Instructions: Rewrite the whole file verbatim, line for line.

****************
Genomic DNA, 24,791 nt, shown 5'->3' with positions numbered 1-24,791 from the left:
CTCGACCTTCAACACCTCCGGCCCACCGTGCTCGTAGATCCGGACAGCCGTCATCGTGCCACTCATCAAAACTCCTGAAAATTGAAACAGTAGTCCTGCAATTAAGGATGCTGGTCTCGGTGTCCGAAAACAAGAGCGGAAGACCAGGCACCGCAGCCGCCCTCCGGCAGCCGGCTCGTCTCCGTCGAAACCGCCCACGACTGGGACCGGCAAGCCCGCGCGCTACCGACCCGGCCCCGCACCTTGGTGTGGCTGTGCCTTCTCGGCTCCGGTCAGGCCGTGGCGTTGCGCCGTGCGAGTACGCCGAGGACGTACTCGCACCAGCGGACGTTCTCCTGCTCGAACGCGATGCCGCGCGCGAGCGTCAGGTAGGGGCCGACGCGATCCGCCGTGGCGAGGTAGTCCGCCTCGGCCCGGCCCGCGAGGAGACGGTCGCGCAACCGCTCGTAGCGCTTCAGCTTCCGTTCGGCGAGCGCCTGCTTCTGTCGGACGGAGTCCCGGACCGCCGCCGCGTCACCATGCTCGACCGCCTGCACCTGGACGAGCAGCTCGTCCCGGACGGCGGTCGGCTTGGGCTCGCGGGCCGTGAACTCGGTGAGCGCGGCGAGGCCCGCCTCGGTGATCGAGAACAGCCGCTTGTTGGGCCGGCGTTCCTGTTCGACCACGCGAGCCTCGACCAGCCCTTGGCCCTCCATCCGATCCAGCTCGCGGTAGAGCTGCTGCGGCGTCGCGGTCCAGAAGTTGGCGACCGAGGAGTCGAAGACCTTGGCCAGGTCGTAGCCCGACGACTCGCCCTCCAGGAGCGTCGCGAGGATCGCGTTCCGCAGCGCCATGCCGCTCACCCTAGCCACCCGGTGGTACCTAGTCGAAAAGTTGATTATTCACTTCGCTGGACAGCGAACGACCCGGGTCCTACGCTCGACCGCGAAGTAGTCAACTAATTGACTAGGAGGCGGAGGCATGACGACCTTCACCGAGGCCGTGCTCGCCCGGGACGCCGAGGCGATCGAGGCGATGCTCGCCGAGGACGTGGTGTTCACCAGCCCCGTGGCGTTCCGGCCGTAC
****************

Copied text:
Genomic DNA, 24,791 nt, shown 5'->3' with positions numbered 1-24,791 from the left:
CTCGACCTTCAACACCTCCGGCCCACCGTGCTCGTAGATCCGGACAGCCGTCATCGTGCCACTCATCAAAACTCCTGAAAATTGAAACAGTAGTCCTGCAATTAAGGATGCTGGTCTCGGTGTCCGAAAACAAGAGCGGAAGACCAGGCACCGCAGCCGCCCTCCGGCAGCCGGCTCGTCTCCGTCGAAACCGCCCACGACTGGGACCGGCAAGCCCGCGCGCTACCGACCCGGCCCCGCACCTTGGTGTGGCTGTGCCTTCTCGGCTCCGGTCAGGCCGTGGCGTTGCGCCGTGCGAGTACGCCGAGGACGTACTCGCACCAGCGGACGTTCTCCTGCTCGAACGCGATGCCGCGCGCGAGCGTCAGGTAGGGGCCGACGCGATCCGCCGTGGCGAGGTAGTCCGCCTCGGCCCGGCCCGCGAGGAGACGGTCGCGCAACCGCTCGTAGCGCTTCAGCTTCCGTTCGGCGAGCGCCTGCTTCTGTCGGACGGAGTCCCGGACCGCCGCCGCGTCACCATGCTCGACCGCCTGCACCTGGACGAGCAGCTCGTCCCGGACGGCGGTCGGCTTGGGCTCGCGGGCCGTGAACTCGGTGAGCGCGGCGAGGCCCGCCTCGGTGATCGAGAACAGCCGCTTGTTGGGCCGGCGTTCCTGTTCGACCACGCGAGCCTCGACCAGCCCTTGGCCCTCCATCCGATCCAGCTCGCGGTAGAGCTGCTGCGGCGTCGCGGTCCAGAAGTTGGCGACCGAGGAGTCGAAGACCTTGGCCAGGTCGTAGCCCGACGACTCGCCCTCCAGGAGCGTCGCGAGGATCGCGTTCCGCAGCGCCATGCCGCTCACCCTAGCCACCCGGTGGTACCTAGTCGAAAAGTTGATTATTCACTTCGCTGGACAGCGAACGACCCGGGTCCTACGCTCGACCGCGAAGTAGTCAACTAATTGACTAGGAGGCGGAGGCATGACGACCTTCACCGAGGCCGTGCTCGCCCGGGACGCCGAGGCGATCGAGGCGATGCTCGCCGAGGACGTGGTGTTCACCAGCCCCGTGGCGTTCCGGCCGTAC